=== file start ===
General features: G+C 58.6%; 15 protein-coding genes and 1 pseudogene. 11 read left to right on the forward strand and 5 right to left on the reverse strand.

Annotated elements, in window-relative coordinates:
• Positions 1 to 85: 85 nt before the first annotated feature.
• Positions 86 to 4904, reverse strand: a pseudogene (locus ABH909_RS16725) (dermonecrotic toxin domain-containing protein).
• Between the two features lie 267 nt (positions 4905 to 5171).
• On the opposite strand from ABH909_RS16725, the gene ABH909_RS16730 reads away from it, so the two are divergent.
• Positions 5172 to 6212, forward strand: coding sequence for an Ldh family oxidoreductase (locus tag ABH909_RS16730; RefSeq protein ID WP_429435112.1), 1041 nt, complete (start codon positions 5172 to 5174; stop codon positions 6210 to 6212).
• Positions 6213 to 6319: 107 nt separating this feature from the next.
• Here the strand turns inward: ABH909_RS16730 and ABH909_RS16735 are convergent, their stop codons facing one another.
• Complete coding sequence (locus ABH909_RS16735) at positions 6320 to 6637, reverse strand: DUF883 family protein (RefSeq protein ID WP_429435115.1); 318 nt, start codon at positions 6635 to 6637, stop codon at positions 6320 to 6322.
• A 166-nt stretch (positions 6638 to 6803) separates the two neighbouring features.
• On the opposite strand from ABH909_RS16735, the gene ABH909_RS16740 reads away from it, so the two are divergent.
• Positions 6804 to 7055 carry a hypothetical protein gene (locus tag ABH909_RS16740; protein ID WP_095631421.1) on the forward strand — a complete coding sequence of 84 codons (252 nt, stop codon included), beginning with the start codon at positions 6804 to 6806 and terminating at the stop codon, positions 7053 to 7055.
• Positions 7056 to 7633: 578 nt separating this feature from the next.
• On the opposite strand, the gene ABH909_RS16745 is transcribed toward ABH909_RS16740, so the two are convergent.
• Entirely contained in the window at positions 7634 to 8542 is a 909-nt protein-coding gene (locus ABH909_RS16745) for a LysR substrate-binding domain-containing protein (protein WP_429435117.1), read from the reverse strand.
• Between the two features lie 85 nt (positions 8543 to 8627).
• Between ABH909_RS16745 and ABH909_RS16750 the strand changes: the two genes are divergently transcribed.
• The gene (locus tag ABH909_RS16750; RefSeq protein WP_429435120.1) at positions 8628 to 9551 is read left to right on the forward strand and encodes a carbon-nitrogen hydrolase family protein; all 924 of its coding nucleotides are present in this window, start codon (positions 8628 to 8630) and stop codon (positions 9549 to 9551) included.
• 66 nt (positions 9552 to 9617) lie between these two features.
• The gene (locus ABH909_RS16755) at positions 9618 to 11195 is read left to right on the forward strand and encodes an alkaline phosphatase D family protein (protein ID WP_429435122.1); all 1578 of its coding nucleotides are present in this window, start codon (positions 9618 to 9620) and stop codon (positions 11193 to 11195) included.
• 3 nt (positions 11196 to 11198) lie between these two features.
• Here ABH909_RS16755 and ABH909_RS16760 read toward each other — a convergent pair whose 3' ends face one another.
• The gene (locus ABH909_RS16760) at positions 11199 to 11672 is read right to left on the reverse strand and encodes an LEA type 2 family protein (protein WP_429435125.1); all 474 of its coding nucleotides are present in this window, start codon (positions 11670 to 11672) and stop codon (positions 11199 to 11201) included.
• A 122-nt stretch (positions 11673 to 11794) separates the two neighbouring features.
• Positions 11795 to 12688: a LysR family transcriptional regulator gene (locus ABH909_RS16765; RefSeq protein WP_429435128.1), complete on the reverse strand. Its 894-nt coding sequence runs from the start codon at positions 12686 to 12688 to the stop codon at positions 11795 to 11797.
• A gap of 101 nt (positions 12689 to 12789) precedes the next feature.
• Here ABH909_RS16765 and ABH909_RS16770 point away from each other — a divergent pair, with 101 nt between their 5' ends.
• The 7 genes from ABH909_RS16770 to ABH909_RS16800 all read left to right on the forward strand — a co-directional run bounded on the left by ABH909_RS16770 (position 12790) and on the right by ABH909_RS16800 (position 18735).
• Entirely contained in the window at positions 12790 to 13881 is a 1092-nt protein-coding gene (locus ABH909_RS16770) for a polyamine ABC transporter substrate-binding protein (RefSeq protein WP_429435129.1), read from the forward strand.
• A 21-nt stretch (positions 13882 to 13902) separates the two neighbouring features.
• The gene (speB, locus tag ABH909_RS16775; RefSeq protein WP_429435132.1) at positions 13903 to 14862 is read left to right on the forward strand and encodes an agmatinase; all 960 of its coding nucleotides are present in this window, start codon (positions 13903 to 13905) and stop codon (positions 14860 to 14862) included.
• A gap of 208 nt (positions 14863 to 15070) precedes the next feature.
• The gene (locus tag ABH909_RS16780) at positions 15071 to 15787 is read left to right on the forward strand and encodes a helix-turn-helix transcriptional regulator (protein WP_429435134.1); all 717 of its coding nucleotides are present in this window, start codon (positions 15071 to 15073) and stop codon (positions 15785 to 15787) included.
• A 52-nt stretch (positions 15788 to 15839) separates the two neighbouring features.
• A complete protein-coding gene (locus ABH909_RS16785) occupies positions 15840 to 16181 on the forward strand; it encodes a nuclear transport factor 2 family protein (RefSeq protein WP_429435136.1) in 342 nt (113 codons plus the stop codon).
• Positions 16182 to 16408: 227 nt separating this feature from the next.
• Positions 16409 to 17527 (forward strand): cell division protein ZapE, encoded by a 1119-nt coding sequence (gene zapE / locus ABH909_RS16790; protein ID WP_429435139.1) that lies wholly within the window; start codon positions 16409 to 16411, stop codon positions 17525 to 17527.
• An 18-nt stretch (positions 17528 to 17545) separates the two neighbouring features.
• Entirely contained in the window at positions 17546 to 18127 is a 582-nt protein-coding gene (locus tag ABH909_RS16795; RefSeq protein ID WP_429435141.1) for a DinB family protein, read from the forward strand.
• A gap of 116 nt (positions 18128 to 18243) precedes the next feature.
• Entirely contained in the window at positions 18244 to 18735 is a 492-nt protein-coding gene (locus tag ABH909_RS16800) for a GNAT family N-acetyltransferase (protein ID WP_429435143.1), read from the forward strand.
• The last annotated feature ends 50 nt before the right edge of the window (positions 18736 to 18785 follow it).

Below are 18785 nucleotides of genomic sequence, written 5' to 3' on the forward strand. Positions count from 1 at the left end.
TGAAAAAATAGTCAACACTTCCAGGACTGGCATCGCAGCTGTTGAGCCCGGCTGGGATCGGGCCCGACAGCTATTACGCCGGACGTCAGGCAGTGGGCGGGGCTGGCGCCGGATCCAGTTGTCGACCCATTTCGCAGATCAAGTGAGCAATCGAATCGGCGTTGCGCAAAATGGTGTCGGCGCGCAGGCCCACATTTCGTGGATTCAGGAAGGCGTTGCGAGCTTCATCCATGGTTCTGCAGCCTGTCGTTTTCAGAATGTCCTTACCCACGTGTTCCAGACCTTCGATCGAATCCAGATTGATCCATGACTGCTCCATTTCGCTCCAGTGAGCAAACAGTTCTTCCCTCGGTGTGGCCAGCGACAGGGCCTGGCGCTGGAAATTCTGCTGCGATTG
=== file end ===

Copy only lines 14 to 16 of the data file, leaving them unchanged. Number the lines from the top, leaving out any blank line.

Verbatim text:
• Positions 7056 to 7633: 578 nt separating this feature from the next.
• On the opposite strand, the gene ABH909_RS16745 is transcribed toward ABH909_RS16740, so the two are convergent.
• Entirely contained in the window at positions 7634 to 8542 is a 909-nt protein-coding gene (locus ABH909_RS16745) for a LysR substrate-binding domain-containing protein (protein WP_429435117.1), read from the reverse strand.